Ever since Phil Smith mentioned the dark race of Common Gull recently, I seem to have become obsessed with the bloody things - so I figured a bracing walk on Ainsdale beach inbetween rain showers would put that right this afternoon.
After ten minutes of pain watching three perfectly normal Common Gulls (not many gulls on the beach this pm), I was beginning to realise the folly of my ways.
Luckily a birder in a car slowed to tell me he'd been watching the Snow Bunts - and that he'd had six.
This was as good an excuse as any to suspend Common Gull scrutiny and I headed south fast.
I found the flock feeding about 200 yards south of the beach entrance in the tidal debris, but I could only see the "usual" five birds.
They seemed to be behaving a bit better today, hanging round the same small area and allowing me to get quite close.
Crouching down on the sand, I let them come to me, which they did fairly quickly - I must remember to bring some seed down for them next time I visit.
For a change they didn't flush when a dog walker went past - which happened on several occasions - preferring instead to almost freeze on the open sand, lowering themselves and staying silent until the threat had gone.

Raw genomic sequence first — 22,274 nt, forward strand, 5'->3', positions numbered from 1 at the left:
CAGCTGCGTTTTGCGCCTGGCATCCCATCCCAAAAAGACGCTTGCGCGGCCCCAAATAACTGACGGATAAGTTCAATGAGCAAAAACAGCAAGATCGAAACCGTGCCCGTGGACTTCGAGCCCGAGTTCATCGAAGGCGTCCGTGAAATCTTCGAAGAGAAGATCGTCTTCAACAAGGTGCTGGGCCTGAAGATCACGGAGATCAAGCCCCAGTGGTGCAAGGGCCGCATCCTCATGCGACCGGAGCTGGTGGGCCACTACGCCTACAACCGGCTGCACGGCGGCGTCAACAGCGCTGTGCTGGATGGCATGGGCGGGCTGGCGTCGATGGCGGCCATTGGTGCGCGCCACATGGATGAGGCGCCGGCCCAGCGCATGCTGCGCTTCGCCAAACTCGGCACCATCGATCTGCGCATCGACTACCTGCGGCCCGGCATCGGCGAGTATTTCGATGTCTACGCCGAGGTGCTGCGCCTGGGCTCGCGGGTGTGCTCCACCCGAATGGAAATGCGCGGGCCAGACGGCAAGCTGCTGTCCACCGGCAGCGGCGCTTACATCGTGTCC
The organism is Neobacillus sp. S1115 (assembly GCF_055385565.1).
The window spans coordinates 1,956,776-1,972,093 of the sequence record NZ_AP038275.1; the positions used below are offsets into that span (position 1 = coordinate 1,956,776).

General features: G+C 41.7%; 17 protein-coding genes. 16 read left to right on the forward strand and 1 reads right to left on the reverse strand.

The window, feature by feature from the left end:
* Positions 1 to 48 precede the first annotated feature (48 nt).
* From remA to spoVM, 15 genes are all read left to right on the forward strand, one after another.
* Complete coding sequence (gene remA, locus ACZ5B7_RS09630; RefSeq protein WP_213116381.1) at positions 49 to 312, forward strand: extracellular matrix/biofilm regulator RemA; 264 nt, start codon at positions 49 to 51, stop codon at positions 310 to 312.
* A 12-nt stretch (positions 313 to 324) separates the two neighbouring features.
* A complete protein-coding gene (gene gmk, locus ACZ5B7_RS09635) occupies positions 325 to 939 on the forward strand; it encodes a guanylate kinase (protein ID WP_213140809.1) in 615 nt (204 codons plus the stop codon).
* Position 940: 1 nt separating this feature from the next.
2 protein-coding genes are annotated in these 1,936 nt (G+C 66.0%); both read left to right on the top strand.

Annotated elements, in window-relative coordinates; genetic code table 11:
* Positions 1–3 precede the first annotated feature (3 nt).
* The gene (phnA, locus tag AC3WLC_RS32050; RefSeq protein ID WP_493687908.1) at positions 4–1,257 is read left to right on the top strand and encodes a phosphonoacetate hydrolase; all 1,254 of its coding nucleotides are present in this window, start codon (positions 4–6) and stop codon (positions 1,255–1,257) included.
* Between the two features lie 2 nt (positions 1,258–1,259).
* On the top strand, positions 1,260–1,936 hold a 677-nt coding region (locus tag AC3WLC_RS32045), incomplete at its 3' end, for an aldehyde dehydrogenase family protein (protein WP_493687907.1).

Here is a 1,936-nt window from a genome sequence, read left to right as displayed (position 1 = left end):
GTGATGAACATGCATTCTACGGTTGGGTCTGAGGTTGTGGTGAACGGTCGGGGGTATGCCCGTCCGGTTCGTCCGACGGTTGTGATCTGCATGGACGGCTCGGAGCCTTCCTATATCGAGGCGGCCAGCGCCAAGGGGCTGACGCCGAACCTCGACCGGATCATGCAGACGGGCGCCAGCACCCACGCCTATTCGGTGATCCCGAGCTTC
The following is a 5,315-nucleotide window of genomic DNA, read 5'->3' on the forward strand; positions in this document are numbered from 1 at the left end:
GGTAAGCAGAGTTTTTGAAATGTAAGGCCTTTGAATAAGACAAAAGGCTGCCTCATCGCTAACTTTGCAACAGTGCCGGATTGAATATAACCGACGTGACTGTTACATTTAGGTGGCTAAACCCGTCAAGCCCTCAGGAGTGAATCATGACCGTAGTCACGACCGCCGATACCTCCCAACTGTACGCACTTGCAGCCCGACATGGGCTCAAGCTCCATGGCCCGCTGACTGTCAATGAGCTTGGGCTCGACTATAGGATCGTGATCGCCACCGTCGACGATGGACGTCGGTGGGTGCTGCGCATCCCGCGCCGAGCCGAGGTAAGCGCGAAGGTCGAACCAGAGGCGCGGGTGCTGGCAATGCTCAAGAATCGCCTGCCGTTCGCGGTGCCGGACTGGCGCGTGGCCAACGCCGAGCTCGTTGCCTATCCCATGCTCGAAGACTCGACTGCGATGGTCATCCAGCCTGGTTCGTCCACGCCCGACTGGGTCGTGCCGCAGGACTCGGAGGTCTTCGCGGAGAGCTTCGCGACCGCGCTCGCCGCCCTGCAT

The three males were sticking together as they scurried about the small mounds of seaweed and driftwood - perfect for their type of camouflage, especially in the fading light.
The whole group went for a bath in one of the tiny pools of water formed beside the beach rubbish, losing quite a bit of their charm in the process - but you've got to wash I suppose if you're working in such a salty environment.
Left them as the light really began to go, and mercifully, there were no more Common Gulls to check.
Earlier, on the way home, there was quite a big flock (between 1 and 2,000 birds) of Pinkies feeding in the stubble fields between the Tesco store and the Lighthouse roundabout on the eastern side of Formby by-pass - I wonder if Dan's Tundra Bean was amongst them?
Eyes to the skies everyone, eyes to the skies...